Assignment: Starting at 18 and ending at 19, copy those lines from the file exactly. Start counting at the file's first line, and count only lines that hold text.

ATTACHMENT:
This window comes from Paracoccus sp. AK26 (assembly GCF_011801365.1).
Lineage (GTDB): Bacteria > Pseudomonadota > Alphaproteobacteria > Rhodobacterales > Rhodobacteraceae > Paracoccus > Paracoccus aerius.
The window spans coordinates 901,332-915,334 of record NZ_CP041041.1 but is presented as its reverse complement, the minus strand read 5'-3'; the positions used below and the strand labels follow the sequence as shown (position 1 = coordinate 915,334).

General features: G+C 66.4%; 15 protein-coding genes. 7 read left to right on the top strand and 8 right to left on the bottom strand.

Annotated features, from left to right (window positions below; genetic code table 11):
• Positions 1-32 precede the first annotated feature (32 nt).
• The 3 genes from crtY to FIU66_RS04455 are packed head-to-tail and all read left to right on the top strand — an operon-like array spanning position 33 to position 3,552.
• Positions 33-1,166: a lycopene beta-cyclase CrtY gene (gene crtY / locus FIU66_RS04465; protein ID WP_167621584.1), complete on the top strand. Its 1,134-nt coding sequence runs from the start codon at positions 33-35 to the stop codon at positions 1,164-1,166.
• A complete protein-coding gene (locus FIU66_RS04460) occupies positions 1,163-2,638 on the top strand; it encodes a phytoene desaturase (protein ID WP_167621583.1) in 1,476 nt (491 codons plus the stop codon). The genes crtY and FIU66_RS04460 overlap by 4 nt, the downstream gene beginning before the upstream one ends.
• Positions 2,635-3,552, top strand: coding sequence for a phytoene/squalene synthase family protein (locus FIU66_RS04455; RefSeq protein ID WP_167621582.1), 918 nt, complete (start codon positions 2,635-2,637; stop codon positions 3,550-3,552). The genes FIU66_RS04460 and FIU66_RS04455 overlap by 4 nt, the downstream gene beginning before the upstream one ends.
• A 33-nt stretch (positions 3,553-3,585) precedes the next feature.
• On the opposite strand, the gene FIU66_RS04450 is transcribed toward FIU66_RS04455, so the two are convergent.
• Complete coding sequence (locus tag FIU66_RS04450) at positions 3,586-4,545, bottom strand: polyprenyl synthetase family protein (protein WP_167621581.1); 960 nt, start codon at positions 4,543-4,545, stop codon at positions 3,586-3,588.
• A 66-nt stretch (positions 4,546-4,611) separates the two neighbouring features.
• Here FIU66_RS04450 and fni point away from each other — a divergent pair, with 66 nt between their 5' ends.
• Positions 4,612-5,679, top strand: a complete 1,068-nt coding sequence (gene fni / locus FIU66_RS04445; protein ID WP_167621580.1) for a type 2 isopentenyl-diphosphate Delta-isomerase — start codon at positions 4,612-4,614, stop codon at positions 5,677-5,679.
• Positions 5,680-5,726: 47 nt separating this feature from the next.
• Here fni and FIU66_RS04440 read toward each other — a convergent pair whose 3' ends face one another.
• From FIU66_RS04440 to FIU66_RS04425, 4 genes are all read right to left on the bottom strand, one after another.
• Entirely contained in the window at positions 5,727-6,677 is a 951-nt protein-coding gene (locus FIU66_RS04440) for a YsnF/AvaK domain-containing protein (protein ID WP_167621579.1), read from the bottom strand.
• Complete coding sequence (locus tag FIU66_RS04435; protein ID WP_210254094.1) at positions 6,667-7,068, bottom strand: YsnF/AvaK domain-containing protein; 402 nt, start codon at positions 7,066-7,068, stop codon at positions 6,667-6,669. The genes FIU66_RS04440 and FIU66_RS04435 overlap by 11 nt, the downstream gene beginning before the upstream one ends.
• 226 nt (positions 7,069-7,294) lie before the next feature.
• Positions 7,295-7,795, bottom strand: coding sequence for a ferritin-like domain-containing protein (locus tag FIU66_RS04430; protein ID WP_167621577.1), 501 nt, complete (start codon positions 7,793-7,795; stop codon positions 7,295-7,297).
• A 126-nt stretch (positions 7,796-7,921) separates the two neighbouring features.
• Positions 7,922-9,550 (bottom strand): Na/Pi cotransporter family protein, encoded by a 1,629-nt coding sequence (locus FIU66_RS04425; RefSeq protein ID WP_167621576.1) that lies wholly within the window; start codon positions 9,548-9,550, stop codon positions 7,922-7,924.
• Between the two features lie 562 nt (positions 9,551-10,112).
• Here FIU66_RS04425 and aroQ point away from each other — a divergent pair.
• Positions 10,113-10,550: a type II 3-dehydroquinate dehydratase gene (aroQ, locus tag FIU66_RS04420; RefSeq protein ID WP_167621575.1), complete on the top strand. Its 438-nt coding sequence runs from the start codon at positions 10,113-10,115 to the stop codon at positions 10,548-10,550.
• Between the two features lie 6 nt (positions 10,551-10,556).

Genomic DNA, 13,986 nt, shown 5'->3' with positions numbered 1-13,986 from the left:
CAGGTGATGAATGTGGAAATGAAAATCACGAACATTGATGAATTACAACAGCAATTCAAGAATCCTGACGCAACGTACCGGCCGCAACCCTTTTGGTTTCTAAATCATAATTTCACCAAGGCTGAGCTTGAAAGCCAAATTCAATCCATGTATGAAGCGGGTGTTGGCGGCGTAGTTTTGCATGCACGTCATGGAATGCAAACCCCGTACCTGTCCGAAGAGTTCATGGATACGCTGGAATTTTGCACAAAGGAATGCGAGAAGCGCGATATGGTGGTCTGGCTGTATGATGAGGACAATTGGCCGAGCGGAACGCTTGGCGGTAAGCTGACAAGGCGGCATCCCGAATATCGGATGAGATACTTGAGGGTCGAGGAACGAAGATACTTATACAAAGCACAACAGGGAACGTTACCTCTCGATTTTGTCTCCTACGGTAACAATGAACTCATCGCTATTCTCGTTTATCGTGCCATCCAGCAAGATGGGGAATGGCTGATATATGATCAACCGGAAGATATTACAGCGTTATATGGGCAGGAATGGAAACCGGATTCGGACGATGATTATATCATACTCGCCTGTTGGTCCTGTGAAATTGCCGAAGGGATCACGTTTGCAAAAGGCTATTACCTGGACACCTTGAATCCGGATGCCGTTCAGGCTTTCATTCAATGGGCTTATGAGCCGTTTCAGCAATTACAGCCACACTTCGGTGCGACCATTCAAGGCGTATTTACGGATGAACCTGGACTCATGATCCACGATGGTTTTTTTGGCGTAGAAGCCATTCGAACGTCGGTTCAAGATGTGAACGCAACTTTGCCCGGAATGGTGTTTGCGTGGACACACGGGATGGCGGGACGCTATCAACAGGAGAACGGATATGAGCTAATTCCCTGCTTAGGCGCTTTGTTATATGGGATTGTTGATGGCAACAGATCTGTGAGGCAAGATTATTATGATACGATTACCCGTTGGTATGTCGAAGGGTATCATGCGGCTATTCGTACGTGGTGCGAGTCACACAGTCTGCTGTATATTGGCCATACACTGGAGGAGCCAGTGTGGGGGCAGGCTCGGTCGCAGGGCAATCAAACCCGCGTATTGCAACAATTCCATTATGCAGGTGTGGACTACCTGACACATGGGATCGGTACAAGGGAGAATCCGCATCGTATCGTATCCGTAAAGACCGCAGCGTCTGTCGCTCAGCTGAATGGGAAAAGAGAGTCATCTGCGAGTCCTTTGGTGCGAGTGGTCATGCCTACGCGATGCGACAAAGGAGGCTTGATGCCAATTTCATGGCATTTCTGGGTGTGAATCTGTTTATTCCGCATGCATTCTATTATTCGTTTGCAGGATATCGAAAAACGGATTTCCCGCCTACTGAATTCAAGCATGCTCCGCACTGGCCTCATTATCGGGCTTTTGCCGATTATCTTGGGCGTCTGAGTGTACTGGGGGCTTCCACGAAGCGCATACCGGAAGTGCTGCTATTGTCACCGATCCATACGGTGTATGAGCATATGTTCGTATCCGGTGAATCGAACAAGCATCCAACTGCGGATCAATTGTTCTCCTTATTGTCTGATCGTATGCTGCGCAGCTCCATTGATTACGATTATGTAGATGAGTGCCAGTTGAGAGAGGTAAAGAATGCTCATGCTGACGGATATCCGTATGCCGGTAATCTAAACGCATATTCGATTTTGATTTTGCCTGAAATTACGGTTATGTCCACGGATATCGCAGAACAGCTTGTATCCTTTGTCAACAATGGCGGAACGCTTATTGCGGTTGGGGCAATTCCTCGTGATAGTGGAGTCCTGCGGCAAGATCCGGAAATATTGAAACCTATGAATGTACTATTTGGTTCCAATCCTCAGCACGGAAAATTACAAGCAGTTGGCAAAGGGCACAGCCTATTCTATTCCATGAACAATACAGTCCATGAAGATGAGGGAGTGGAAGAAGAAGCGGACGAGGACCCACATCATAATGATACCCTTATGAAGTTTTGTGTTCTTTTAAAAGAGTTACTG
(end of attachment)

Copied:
• Here fni and FIU66_RS04440 read toward each other — a convergent pair whose 3' ends face one another.
• From FIU66_RS04440 to FIU66_RS04425, 4 genes are all read right to left on the bottom strand, one after another.